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Skill composition and regional entrepreneurship: a comparative study between Germany and Portugal

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  • Mendonça, Joana
  • Grimpe, Christoph

Abstract

The question whether agglomeration externalities arise either from specialization or diversification of economic activity has since long been a major topic in the analysis of factors determining economic growth. In this paper we analyze whether a more specialized or a more diverse skill composition of labor in regions affects the level of new firm entries in general as well as in technology- and knowledge-intensive subsectors. We compare Germany and Portugal which exhibit, though EU member states, different institutional infrastructures for entrepreneurship. Based on a harmonized dataset, our results indicate that the skill composition has different effects on firm entry in the two countries. More specifically, for Portugal the specialization of skills has a positive effect on the level on new firm entry in all sectors. In contrast to this, our results for Germany reveal exactly the opposite effect. These results suggest that both specialization and diversity theories hold, and that the effect thus may depend on other more local and regional factors. --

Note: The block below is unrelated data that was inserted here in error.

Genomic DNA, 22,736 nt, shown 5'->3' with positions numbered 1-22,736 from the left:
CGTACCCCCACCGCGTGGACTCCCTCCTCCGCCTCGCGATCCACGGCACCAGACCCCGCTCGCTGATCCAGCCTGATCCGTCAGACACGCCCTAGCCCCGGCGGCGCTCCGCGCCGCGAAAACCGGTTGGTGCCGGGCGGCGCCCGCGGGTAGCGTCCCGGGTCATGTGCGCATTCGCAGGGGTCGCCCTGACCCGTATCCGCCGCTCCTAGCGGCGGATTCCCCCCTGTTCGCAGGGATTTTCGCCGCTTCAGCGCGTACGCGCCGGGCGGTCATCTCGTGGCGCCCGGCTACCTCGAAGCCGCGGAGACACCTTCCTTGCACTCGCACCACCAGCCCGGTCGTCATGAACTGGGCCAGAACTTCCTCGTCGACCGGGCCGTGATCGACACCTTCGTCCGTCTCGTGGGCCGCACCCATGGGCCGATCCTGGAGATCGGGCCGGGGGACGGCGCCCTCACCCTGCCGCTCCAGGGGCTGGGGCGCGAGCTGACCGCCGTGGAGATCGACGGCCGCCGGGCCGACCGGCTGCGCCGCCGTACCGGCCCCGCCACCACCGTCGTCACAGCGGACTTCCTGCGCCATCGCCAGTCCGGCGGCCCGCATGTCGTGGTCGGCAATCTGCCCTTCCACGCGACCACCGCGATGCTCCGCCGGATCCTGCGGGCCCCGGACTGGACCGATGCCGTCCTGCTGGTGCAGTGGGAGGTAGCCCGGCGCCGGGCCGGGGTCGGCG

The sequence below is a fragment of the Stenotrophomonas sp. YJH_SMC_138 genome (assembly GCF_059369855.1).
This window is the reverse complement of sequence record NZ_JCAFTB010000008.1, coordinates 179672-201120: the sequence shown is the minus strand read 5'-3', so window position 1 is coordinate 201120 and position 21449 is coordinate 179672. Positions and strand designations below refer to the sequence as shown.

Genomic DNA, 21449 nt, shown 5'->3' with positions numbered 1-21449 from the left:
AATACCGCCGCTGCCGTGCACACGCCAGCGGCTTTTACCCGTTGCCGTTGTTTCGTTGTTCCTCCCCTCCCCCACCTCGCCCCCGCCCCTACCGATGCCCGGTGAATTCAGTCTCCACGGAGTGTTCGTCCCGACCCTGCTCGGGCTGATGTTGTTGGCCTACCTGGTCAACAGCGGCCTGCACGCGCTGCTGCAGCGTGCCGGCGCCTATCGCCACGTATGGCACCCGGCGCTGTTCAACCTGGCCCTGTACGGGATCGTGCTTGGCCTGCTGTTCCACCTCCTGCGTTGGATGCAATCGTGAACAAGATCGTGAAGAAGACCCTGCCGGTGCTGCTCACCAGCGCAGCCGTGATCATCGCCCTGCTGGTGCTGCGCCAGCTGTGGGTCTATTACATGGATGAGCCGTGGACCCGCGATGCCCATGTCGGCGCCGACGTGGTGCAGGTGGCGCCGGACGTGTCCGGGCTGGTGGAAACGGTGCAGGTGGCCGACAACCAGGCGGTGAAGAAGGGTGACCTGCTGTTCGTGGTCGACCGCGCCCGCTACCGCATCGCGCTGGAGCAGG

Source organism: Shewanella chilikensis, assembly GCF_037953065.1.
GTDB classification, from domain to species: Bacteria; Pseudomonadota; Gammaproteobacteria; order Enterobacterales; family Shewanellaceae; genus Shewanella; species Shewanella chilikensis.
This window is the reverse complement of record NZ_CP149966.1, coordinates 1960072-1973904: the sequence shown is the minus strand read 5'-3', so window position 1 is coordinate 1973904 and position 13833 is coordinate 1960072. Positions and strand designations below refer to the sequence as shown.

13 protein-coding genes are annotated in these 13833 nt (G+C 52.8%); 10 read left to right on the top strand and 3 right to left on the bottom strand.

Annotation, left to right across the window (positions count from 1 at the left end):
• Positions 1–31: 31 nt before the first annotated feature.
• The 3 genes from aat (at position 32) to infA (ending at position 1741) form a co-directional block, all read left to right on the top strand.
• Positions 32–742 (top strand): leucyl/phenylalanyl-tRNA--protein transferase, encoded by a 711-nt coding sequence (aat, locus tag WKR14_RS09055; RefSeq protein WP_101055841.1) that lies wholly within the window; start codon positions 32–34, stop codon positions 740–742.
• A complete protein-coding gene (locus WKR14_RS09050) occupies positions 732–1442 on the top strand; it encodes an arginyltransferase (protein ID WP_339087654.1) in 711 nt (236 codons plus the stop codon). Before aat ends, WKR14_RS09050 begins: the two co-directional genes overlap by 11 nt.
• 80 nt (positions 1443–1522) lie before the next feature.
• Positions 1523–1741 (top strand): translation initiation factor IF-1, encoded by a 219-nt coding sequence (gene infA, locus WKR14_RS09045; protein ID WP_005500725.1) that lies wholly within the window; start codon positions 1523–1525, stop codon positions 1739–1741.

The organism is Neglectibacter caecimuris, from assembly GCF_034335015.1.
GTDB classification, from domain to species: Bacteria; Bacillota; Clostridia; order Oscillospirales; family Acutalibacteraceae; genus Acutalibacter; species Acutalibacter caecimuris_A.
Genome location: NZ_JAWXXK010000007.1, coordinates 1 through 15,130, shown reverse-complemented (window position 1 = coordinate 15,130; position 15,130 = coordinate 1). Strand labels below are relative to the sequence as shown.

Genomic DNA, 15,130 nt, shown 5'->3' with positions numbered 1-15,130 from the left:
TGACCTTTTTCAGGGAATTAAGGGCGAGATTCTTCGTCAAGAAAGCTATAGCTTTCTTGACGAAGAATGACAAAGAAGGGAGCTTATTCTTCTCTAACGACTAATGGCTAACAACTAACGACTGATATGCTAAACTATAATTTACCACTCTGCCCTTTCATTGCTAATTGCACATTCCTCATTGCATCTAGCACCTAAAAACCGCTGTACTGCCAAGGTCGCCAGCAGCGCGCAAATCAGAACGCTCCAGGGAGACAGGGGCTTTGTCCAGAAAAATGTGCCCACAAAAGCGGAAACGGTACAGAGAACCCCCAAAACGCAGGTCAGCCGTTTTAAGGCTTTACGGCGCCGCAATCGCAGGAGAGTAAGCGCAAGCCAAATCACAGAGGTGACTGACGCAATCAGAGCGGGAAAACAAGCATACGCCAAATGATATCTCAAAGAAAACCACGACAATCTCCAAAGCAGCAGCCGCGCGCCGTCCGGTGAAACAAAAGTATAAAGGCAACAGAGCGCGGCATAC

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Bibliographic Info

Paper provided by ZEW - Zentrum für Europäische Wirtschaftsforschung / Center for European Economic Research in its series ZEW Discussion Papers with number 09-060.

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Date of creation: 2009
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Handle: RePEc:zbw:zewdip:09060

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Keywords: Entrepreneurship; skill composition; regional analysis; comparative study;

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Cited by:
  1. Dirk Oberschachtsiek, 2013. "Human Capital Diversity and Entrepreneurship. Results from the regional individual skill dispersion nexus on self-employment activity," Working Paper Series in Economics 289, University of Lüneburg, Institute of Economics.

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